Fall Weekends
in Red River Gorge



Camping - State Parks

dogs are allowed at campgrounds, but not allowed on state park trails

Middle Fork

Camping - National Forest

no reservations

Koomer Ridge Campground

Eat & Drink

Miguel’s Pizza

The most famous restaurant in Red River Gorge serves up some outstanding pizzas and keeps expanding year after year. Enjoy the covered patio or hang out in the newly added indoor area.

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Sky Bridge Station

One of my three must-visits while hiking the Gorge. Cold Kentucky craft beers, quesadillas and dogs, and locally-sourced burgers. Plus, great music every weekend.

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Hop’s Fork

The newest addition to the restaurant scene in the Red, this place is AWESOME. The widest selection of beer, deliciously small menu, and all right next to a nature preserve.

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Red River Rockhouse

Near Natural Bridge, a small, but ranging menu with plenty of cold beer to go with it. The veggie burger is excellent and so are the fries after logging big miles on the trails.

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La Cabana Mexican

Big meals after big miles - that’s the theme here. Get your south of the border grub with plenty of chips to fill your belly and cleanse the pallet with cerveza, margaritas, and tequilla.

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Daniel Boone Coffee Shop

Great coffee with even better eats. We pop in whenever we need a little extra caffeine to get us going on our day - or when we’ve had a couple too many around the fire the night before.

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Meh, sometimes you just feel like grabbing a foot-long and taking it with you on the trail. Thankfully, these subs are more satisfying with every passing mile you hike:-)

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Red River Smokehouse

Meat-a-tarians will agree, this place has some excellent smoked meats. With a convenient location off the Slade exit toward Natural Bridge, stop in to grab some barbecue to enjoy fireside.

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Be Safe


Falls from cliffs are the most common cause of serious injury and death at the Red. Keep a safe distance at all times and never hang over a ledge.


Spending a night in the woods without camping gear is bad news. Always take a map and compass and know how to use them. And, share your hiking plan and check-in time.


Copperheads and timber rattlesnakes are venomous snakes that call Red River Gorge home. Copperheads are the more common. If you encounter one, stop and slowly back away.


Black bears are increasing their numbers in the area. Be bear aware by practicing safe food storage and leaving no trace. Review the linked safety tips below.

Leave No Trace (LNT)

Seven Principles of Leave No Trace

1 | Plan Ahead and Prepare
2 | Travel and Camp on Durable Surfaces
3 | Dispose of Waste Properly
4 | Leave What You Find
5 | Minimize Campfire Impacts
6 | Respect Wildlife
7 | Be Considerate of Other Visitors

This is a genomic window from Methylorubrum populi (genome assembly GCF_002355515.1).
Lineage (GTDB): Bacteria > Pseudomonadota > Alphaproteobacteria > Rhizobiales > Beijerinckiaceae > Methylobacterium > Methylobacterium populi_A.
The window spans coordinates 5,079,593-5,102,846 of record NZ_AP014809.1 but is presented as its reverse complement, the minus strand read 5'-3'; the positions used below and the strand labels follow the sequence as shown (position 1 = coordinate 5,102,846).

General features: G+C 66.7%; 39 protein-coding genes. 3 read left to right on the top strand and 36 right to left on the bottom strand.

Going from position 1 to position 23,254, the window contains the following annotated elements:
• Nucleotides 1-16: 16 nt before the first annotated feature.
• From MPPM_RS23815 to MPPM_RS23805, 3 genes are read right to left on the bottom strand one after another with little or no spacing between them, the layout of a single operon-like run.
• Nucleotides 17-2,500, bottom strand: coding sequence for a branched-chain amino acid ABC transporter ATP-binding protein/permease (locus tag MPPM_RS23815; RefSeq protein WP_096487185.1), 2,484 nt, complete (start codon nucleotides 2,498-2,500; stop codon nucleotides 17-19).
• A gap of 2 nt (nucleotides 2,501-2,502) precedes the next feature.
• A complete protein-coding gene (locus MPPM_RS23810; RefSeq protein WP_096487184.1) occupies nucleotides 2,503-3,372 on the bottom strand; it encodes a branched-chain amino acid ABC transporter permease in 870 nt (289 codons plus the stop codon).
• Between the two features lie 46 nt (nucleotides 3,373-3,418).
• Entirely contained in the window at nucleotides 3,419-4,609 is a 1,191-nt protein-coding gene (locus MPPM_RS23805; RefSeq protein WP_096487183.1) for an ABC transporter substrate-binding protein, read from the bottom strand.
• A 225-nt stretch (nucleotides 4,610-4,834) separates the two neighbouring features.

Frequently Asked Questions

Is it dry on Sundays?

Yes and no. Powell County is wet seven days a week. Wolfe County is dry on Sundays. Menifee County is completely dry.

Is it safe to hike at Red River Gorge?

Yes! While there have been a number of deaths and serious injuries over the years, nearly all were completely avoidable by simply keeping a safe distance from cliffs.

Are bears a big problem?

Not yet. While it’s still uncommon to hear of a black bear in the area, they have been spotted a number of times in recent years. If everyone follows the bear safety tips above, it’ll keep bears away from human contact. This means it’s important to take appropriate precautions with food storage and to truly leave no trace while in the forest. It would be best to avoid having this turn into the shit-show that is Gatlinburg.

How common are copperheads?

Very. We come across copperheads at least a few times a year while hiking. It’s easy enough to spot them and to either wait them out or give them a wide berth while passing.

How difficult is the hiking there?

It varies, but generally speaking, it’s much easier than mountain hiking with less total elevation gain. That said, Rough Trail and a few others will have you moving in and out of the gorge on short, steep climbs and descents.

When is the best time to go?

It depends. Weekdays are great because there are fewer trail users and restaurants aren’t busy. Weekends are a lot busier, but live music is nice to enjoy after a day of exploring. As to seasons, Spring is for wildflowers, Summer is for rhododendrons and big views, Fall is for foliage, and Winter is best for off-trail exploration. We enjoy the Red year-round and all its changes in flora, fauna, and visitors.

Will I hear banjo music - a la Deliverance?

I’ve only heard a banjo once on the trail, and while that was weird, the player was a nice older gentleman who knew his bluegrass music. In the years that we’ve enjoyed the area, we’ve never had anything but positive experiences with the people there. Most tend to have a more progressive view of the world - something I like to think most outdoors-folks share.

What phone service provider is best in the area?

Verizon. Hands down.

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